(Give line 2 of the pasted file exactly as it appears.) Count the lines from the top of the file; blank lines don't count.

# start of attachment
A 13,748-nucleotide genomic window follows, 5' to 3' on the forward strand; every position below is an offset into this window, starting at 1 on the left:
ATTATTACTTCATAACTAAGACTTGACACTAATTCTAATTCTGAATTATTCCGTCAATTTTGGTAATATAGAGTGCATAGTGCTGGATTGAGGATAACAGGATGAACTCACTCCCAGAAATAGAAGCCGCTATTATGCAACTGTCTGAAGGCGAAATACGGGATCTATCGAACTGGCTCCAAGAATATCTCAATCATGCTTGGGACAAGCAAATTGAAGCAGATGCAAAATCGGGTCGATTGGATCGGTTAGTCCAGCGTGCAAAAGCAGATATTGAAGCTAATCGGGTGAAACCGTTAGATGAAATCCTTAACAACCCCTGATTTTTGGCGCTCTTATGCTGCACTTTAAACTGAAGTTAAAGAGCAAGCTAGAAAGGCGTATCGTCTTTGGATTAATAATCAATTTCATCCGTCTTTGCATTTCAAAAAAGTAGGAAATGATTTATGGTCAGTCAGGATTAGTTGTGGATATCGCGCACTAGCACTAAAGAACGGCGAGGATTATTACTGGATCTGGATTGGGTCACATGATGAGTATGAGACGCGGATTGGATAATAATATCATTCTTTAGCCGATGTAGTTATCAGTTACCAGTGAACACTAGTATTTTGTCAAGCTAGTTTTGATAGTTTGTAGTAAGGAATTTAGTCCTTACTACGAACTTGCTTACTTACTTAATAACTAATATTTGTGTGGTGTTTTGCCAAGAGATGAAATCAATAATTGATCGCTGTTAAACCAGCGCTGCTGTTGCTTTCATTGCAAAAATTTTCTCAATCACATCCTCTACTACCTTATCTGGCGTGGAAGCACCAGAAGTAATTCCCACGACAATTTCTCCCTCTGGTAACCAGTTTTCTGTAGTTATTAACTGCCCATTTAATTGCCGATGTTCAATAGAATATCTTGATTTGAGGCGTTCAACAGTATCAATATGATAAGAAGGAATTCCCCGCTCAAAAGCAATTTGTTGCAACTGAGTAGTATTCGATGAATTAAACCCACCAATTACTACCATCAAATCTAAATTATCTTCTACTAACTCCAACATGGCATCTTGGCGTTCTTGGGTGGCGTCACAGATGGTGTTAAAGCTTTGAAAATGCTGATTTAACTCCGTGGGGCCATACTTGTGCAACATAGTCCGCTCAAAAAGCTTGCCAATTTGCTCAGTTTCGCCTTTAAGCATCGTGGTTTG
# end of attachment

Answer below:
ATTATTACTTCATAACTAAGACTTGACACTAATTCTAATTCTGAATTATTCCGTCAATTTTGGTAATATAGAGTGCATAGTGCTGGATTGAGGATAACAGGATGAACTCACTCCCAGAAATAGAAGCCGCTATTATGCAACTGTCTGAAGGCGAAATACGGGATCTATCGAACTGGCTCCAAGAATATCTCAATCATGCTTGGGACAAGCAAATTGAAGCAGATGCAAAATCGGGTCGATTGGATCGGTTAGTCCAGCGTGCAAAAGCAGATATTGAAGCTAATCGGGTGAAACCGTTAGATGAAATCCTTAACAACCCCTGATTTTTGGCGCTCTTATGCTGCACTTTAAACTGAAGTTAAAGAGCAAGCTAGAAAGGCGTATCGTCTTTGGATTAATAATCAATTTCATCCGTCTTTGCATTTCAAAAAAGTAGGAAATGATTTATGGTCAGTCAGGATTAGTTGTGGATATCGCGCACTAGCACTAAAGAACGGCGAGGATTATTACTGGATCTGGATTGGGTCACATGATGAGTATGAGACGCGGATTGGATAATAATATCATTCTTTAGCCGATGTAGTTATCAGTTACCAGTGAACACTAGTATTTTGTCAAGCTAGTTTTGATAGTTTGTAGTAAGGAATTTAGTCCTTACTACGAACTTGCTTACTTACTTAATAACTAATATTTGTGTGGTGTTTTGCCAAGAGATGAAATCAATAATTGATCGCTGTTAAACCAGCGCTGCTGTTGCTTTCATTGCAAAAATTTTCTCAATCACATCCTCTACTACCTTATCTGGCGTGGAAGCACCAGAAGTAATTCCCACGACAATTTCTCCCTCTGGTAACCAGTTTTCTGTAGTTATTAACTGCCCATTTAATTGCCGATGTTCAATAGAATATCTTGATTTGAGGCGTTCAACAGTATCAATATGATAAGAAGGAATTCCCCGCTCAAAAGCAATTTGTTGCAACTGAGTAGTATTCGATGAATTAAACCCACCAATTACTACCATCAAATCTAAATTATCTTCTACTAACTCCAACATGGCATCTTGGCGTTCTTGGGTGGCGTCACAGATGGTGTTAAAGCTTTGAAAATGCTGATTTAACTCCGTGGGGCCATACTTGTGCAACATAGTCCGCTCAAAAAGCTTGCCAATTTGCTCAGTTTCGCCTTTAAGCATCGTGGTTTG